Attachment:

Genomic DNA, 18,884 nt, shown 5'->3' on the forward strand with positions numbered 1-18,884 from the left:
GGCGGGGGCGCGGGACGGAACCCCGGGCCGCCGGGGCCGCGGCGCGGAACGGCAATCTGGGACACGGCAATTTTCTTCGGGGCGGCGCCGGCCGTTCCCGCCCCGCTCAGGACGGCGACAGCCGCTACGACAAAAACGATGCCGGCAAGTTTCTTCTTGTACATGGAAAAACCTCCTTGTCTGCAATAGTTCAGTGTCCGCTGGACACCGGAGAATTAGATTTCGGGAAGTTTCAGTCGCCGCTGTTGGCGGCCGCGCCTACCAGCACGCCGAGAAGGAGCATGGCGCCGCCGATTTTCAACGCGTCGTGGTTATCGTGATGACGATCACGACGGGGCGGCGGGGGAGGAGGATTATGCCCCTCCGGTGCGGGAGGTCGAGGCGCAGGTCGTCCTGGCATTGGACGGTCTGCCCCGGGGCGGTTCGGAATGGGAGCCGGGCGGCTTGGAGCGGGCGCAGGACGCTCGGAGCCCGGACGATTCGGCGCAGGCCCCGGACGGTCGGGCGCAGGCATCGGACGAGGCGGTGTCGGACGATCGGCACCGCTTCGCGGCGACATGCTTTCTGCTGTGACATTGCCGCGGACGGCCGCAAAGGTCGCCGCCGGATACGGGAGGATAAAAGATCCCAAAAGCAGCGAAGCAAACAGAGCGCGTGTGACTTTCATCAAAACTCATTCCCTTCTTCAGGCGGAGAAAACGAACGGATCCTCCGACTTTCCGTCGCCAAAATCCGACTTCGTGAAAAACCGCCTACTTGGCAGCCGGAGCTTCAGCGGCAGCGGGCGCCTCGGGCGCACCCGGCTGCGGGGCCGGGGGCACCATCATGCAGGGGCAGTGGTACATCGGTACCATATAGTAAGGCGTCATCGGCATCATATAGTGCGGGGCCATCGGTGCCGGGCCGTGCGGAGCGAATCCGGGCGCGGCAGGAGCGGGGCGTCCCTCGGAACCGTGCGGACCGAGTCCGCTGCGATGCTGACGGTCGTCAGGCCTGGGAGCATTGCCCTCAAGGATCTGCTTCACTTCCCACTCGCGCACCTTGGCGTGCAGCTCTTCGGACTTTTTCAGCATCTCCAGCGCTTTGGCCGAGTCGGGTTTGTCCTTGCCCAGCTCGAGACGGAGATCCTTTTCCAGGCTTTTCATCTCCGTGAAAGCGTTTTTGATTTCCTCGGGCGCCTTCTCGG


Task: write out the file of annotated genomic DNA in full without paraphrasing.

Genomic DNA, 18,884 nt, shown 5'->3' on the forward strand with positions numbered 1-18,884 from the left:
GGCGGGGGCGCGGGACGGAACCCCGGGCCGCCGGGGCCGCGGCGCGGAACGGCAATCTGGGACACGGCAATTTTCTTCGGGGCGGCGCCGGCCGTTCCCGCCCCGCTCAGGACGGCGACAGCCGCTACGACAAAAACGATGCCGGCAAGTTTCTTCTTGTACATGGAAAAACCTCCTTGTCTGCAATAGTTCAGTGTCCGCTGGACACCGGAGAATTAGATTTCGGGAAGTTTCAGTCGCCGCTGTTGGCGGCCGCGCCTACCAGCACGCCGAGAAGGAGCATGGCGCCGCCGATTTTCAACGCGTCGTGGTTATCGTGATGACGATCACGACGGGGCGGCGGGGGAGGAGGATTATGCCCCTCCGGTGCGGGAGGTCGAGGCGCAGGTCGTCCTGGCATTGGACGGTCTGCCCCGGGGCGGTTCGGAATGGGAGCCGGGCGGCTTGGAGCGGGCGCAGGACGCTCGGAGCCCGGACGATTCGGCGCAGGCCCCGGACGGTCGGGCGCAGGCATCGGACGAGGCGGTGTCGGACGATCGGCACCGCTTCGCGGCGACATGCTTTCTGCTGTGACATTGCCGCGGACGGCCGCAAAGGTCGCCGCCGGATACGGGAGGATAAAAGATCCCAAAAGCAGCGAAGCAAACAGAGCGCGTGTGACTTTCATCAAAACTCATTCCCTTCTTCAGGCGGAGAAAACGAACGGATCCTCCGACTTTCCGTCGCCAAAATCCGACTTCGTGAAAAACCGCCTACTTGGCAGCCGGAGCTTCAGCGGCAGCGGGCGCCTCGGGCGCACCCGGCTGCGGGGCCGGGGGCACCATCATGCAGGGGCAGTGGTACATCGGTACCATATAGTAAGGCGTCATCGGCATCATATAGTGCGGGGCCATCGGTGCCGGGCCGTGCGGAGCGAATCCGGGCGCGGCAGGAGCGGGGCGTCCCTCGGAACCGTGCGGACCGAGTCCGCTGCGATGCTGACGGTCGTCAGGCCTGGGAGCATTGCCCTCAAGGATCTGCTTCACTTCCCACTCGCGCACCTTGGCGTGCAGCTCTTCGGACTTTTTCAGCATCTCCAGCGCTTTGGCCGAGTCGGGTTTGTCCTTGCCCAGCTCGAGACGGAGATCCTTTTCCAGGCTTTTCATCTCCGTGAAAGCGTTTTTGATTTCCTCGGGCGCCTTCTCGG